Should You Include A Cover Letter If It’s Not Required?
Source : About Careers
Do you really need a cover letter if a company doesn’t ask for one? Composing a lot of cover letters during a job search can be very challenging for job seekers.
It can be time consuming to write a letter specifically for every job you are applying for. So, it’s not surprising that applicants often ask if they need to include a cover letter when it is not explicitly required by an employer.
Do You a Need Cover Letter if the Employer Doesn’t Ask for One?
The simplest answer is Yes, if you really want the job. A well-written Cover Letter enables you to frame your candidacy and draw your employer’s attention to your most viable qualifications. An effective, customized cover letter will also make it clear that you are highly interested in the job, and that you want the job enough to take the time to write a cover letter.
A cover letter also provides an opportunity for explanation that your resume doesn’t allow. If you are applying from a distance, your cover letter will enable you to present a rationale for relocation and/or to mention that you will be in the area shortly for a possible interview. You can also address gaps in employment that have reasonable explanations in the letter.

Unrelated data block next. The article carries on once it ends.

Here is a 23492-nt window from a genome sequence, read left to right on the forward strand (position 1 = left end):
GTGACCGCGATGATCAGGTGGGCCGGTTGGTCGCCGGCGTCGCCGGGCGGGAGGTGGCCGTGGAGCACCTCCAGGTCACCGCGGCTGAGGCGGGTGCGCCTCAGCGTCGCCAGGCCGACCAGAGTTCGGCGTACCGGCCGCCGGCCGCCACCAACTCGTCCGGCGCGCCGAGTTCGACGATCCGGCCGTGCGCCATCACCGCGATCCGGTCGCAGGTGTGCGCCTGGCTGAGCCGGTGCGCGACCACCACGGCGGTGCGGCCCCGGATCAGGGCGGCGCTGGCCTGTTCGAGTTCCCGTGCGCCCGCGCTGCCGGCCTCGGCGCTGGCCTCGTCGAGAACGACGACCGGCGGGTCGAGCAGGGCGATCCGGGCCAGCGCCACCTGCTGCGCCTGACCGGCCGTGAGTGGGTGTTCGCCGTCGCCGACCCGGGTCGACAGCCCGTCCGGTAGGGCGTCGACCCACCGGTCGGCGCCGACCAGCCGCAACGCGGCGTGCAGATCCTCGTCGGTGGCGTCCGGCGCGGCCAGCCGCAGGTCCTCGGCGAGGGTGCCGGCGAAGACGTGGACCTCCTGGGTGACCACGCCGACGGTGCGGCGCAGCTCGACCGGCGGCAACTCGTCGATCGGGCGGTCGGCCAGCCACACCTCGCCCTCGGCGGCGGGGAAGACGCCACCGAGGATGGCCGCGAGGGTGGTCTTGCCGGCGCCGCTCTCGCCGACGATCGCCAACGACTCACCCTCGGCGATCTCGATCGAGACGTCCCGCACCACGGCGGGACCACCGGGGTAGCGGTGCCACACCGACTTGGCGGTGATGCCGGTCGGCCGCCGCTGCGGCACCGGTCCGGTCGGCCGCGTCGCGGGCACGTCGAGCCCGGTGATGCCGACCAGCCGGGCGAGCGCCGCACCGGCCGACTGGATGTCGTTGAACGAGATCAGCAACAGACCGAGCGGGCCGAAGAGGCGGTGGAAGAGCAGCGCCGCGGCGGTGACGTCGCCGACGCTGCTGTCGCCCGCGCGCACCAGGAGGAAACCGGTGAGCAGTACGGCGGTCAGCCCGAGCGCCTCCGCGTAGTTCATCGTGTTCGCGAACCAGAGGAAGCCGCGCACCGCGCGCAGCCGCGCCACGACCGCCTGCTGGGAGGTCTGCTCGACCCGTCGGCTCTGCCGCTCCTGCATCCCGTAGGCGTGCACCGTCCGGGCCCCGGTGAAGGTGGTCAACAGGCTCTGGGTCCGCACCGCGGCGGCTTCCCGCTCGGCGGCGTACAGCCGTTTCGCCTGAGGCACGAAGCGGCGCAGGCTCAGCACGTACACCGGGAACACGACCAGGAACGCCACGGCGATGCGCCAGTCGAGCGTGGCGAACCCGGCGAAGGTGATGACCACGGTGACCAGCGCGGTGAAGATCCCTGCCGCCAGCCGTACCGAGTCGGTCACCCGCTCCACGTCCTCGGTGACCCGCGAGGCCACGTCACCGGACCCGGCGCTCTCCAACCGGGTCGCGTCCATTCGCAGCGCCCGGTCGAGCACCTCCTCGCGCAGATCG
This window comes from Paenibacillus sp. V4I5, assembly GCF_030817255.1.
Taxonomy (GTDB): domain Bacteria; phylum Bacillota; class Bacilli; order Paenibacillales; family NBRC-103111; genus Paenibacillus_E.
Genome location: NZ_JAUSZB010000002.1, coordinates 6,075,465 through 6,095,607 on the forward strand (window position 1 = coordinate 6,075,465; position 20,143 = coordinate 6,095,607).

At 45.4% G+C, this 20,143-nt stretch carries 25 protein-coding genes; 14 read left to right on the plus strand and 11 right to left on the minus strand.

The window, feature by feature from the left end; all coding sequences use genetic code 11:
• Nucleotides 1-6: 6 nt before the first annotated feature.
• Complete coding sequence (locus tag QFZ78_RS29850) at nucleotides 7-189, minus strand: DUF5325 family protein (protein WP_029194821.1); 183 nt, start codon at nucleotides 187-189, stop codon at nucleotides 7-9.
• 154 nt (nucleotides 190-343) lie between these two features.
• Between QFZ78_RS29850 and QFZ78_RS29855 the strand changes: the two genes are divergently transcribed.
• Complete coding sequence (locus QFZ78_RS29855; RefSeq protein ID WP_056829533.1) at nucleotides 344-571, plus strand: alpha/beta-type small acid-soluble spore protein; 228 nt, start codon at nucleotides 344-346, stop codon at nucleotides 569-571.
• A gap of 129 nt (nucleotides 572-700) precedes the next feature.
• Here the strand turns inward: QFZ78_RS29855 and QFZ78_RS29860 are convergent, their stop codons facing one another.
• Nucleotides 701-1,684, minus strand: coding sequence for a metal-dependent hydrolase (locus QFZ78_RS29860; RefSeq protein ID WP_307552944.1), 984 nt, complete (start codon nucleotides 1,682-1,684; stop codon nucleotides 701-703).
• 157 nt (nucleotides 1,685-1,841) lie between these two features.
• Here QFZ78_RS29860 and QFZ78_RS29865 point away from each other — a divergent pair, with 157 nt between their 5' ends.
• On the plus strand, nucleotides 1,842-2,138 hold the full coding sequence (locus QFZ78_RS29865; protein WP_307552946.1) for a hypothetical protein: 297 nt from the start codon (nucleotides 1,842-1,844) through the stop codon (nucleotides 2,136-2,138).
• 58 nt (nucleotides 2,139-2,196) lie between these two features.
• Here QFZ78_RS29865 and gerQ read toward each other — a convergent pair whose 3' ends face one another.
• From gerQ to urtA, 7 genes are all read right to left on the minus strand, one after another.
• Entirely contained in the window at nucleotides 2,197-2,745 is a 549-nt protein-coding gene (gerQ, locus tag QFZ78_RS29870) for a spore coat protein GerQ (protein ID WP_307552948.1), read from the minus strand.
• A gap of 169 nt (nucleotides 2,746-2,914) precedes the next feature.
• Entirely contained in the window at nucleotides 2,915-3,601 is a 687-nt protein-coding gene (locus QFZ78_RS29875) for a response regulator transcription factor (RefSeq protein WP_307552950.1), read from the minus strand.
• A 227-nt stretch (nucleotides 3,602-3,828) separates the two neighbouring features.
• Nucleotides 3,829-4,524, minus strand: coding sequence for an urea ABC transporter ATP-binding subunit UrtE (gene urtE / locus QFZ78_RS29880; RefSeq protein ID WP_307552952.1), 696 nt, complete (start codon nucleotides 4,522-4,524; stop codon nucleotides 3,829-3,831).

Employers often expect to receive cover letters even though they didn’t actually list letters as a requirement in their job advertisements. Candidates who don’t take the time to compose a letter are often viewed as less motivated for the job.
In some cases, employers won’t even look at a job application that doesn’t contain a cover letter or letter of interest.
Keep it Short
Some job seekers are concerned about burdening busy recruiters with letters when they are not asked for. Make sure that your cover letters are concise (not more than one page with 3 – 5 paragraphs) and that every statement conveys something significant about your candidacy.
When Not to Include a Cover Letter
No letter may be better than a poorly written one. A well composed cover letter serves as a sample of your writing ability but, unfortunately, the opposite is also true. If you don’t have time to write a strong cover letter that pitches your skills for the job, don’t bother to write one at all.
If the job application instructs that you should not include a cover letter, then it’s definitely best to follow directions so as not to annoy your potential employer.
The Cover Letter is of great importance as it supports the information on your CV by providing a deeper explanation, so handle it with great concern.